Joe Soto received a message from college roommate Jon Jones a few years ago, which simply said, “Hey, man, I think we are both gonna make it to the UFC one day.” It now falls on Soto to fulfill the remainder of that prophecy, and he seems to be well on his way.
The 26-year-old Nor-Cal Fighting Alliance representative will meet Cory Vombaur in a bantamweight bout at Tachi Palace Fights 17 “Fall Brawl” on Thursday at the Tachi Palace Hotel and Casino in Lemoore, Calif. The entire event will be streamed to Sherdog.com.
Soto roomed with and wrestled alongside Jones for two years at Iowa Central Community College. Both dabbled in mixed martial arts, an interest which had carried over from their high school days.
“Before I went to school, I was kind of interested in MMA. I just didn’t know where to train,” Soto said. “Then I met Paul Estrada through a friend who knew I was in wrestling and was interested in MMA. After I was introduced, I went to his house to train, and he tapped me out, so I started training with him right after high school, but then I went to college. In college, a few of us messed around in BJJ in the wrestling room. There were a couple other fighters in that town, and Jon and I were both a little interested, but it wasn’t until after we graduated from college that I really started training.”
Soto took his first professional fight a year later, winning by technical knockout. He won his first nine fights and received the nickname by which he remains known today.
“‘The Hammer’ was given to me in my second fight,” Soto said. “The promoter just threw it on me. When I went out to the ring, they just announced me that way. Don’t know why they gave it to me, but it just kind of stuck.”
As part of the nine-fight winning streak to start his career, Soto became the first featherweight champion in Bellator MMA history, capturing the title with a rear-naked choke submission against Yahir Reyes at Bellator 10 in June 2009. A little more than a year later, he defended his crown against Joe Warren and suffered his first defeat, losing by second-round knockout.
“I was doing really well in the first round,” Soto said, “but I got caught in the second.”
Worse yet, Soto suffered a detached retina in the bout -- an injury that threatened to derail his career. He spent the next 11 months on the sidelines. After losing to Eddie Yagin in his return match, Soto dropped to 135 pounds and has since posted back-to-back wins by submission. His deal with Bellator now expired, Soto has his eyes on a higher prize: a contract with the Ultimate Fighting Championship.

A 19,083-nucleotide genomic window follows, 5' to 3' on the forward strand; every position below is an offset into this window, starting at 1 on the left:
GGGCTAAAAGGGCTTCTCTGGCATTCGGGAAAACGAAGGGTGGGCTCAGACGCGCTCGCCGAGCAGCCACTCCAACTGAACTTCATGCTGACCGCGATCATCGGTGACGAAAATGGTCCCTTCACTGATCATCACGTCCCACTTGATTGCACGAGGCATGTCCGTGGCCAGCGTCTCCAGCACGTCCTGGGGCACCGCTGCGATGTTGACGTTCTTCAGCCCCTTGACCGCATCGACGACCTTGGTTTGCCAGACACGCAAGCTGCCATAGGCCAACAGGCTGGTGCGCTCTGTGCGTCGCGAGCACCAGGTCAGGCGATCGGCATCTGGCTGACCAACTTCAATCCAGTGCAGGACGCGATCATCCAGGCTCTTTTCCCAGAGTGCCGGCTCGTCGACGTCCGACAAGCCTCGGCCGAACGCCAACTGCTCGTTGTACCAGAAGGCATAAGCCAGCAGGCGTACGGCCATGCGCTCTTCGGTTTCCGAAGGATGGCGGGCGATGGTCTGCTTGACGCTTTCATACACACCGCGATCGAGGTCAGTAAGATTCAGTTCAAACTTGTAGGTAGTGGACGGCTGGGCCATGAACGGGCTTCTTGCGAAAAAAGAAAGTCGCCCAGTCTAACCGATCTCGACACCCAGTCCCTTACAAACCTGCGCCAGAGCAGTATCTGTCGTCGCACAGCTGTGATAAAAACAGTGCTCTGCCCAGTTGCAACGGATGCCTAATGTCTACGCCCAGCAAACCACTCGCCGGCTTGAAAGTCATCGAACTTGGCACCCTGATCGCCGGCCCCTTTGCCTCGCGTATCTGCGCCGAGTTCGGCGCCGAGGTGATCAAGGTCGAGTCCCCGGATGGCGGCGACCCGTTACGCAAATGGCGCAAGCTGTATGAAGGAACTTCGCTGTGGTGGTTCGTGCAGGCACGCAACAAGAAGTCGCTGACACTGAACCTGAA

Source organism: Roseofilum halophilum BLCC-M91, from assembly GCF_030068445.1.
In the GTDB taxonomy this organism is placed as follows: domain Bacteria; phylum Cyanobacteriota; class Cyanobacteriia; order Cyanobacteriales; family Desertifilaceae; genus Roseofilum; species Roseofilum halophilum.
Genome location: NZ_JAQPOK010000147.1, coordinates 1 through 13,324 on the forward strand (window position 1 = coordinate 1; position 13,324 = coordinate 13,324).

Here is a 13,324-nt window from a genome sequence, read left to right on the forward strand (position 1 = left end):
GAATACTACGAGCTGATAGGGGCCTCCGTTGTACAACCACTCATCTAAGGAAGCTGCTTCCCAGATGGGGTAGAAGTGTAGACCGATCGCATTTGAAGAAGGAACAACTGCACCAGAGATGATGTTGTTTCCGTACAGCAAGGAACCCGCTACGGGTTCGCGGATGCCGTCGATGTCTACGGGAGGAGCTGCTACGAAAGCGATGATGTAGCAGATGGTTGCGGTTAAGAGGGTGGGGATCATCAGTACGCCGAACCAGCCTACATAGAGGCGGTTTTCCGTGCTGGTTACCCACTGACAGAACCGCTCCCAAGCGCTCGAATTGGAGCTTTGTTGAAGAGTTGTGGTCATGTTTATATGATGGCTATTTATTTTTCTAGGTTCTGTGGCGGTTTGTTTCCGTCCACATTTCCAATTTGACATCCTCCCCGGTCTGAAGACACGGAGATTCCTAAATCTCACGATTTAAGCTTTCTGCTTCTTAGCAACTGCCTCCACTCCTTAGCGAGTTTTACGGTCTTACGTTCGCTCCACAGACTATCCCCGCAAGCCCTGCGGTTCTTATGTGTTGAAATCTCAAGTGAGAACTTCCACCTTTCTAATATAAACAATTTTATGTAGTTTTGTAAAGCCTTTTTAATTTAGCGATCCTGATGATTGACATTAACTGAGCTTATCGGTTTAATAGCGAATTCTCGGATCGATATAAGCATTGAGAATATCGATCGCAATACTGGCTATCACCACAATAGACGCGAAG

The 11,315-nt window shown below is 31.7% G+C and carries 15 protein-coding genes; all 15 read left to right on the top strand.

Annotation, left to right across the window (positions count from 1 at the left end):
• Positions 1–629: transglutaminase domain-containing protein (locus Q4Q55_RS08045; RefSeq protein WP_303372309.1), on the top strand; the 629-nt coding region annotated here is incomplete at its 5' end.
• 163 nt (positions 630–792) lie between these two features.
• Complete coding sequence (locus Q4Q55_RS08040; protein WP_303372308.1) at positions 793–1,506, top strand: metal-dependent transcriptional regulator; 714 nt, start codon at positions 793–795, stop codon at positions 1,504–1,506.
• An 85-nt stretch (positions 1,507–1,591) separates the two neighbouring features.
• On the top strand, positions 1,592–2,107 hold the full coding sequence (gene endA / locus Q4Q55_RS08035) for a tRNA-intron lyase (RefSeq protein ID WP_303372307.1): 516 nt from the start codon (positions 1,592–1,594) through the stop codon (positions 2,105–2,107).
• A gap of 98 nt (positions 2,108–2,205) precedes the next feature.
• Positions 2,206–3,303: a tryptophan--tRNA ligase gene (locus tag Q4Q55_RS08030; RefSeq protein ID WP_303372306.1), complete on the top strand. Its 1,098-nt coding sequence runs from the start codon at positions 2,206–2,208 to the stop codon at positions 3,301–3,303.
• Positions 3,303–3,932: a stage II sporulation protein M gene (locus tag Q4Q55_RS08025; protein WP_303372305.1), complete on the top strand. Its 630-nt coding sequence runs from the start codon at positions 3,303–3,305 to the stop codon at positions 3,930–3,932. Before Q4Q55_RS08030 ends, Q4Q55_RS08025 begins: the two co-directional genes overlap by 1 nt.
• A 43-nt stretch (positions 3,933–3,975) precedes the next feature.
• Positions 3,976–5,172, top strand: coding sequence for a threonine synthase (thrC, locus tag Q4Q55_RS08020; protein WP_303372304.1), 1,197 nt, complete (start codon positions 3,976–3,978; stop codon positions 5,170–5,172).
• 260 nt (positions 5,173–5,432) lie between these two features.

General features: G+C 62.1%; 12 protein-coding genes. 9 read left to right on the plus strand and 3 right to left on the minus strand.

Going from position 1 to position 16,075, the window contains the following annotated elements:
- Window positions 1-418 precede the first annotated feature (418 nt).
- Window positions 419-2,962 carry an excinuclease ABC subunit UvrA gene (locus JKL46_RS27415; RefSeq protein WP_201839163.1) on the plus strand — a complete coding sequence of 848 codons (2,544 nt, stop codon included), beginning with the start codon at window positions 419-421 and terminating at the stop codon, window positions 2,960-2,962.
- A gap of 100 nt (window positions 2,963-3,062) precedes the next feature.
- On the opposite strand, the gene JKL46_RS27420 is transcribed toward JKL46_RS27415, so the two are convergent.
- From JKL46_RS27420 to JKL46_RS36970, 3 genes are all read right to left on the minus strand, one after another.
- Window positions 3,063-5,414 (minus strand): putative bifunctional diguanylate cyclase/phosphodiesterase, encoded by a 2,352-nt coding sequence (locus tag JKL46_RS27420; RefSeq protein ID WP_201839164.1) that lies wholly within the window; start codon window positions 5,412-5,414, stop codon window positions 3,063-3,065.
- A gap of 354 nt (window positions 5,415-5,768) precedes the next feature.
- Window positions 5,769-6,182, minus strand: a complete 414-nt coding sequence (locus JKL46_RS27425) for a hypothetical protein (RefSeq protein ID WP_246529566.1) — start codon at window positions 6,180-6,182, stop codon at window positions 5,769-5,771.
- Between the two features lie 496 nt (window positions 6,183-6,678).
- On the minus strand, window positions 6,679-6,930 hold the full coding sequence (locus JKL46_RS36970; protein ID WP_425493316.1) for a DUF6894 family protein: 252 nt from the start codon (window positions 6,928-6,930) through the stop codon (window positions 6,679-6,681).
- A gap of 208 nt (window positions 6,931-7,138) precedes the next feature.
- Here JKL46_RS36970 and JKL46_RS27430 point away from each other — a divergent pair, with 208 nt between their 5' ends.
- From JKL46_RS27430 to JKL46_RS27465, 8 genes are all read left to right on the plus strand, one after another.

“I am not really wanting to go back to Bellator,” Soto said. “My goal now is to make it to the UFC. Sure, I’d love to face Warren again, but not for Bellator. I would want to face him again if we both went to the UFC. The Bellator format is good, but they lowered their pay a bit and their tournaments are only four-man [competitions] now.”
Soto likes the way the MMA market has developed.
“It’s good for the sport for the UFC to have the competition,” he said. “More competition between organizations like the UFC, Bellator and World Series of Fighting will hopefully drive up the pay for the fighters. It’s overall good for the sport, but the UFC has always been a dream of mine, ever since I was a kid when my uncle used to watch with me, so I’m done with Bellator.”
With that goal in hand, Soto faces Vambaur, an NCAA wrestler based in Vancouver, Wash. Vambaur has compiled a 6-2 record in various regional promotions.
“I know he’s a really good wrestler,” Soto said. “On paper, he may be better as a division one NCAA wrestler, and he has some amateur boxing experience. He is a skilled athlete, and it will be interesting matchup because I’m a good wrestler, too. I haven’t seen much video on him, and I do like to have some kind of idea of what he likes to do -- see his hand-speed, whether he throws fast or hard, how good is his wrestling -- and you can sometimes see a little bit of that on video.
“At the same time, though, it’s good not having that information, because then you’re less likely to underestimate your opponent,” he added. “I have to assume the worst, so I have to be on my toes a lot more. If I win this fight, my eyes are just set on getting into the UFC, and my manager Tom Call has been working on that. I’m focused now on getting back on the streak, taking care of business in the cage and winning impressively to catch the eye of UFC.”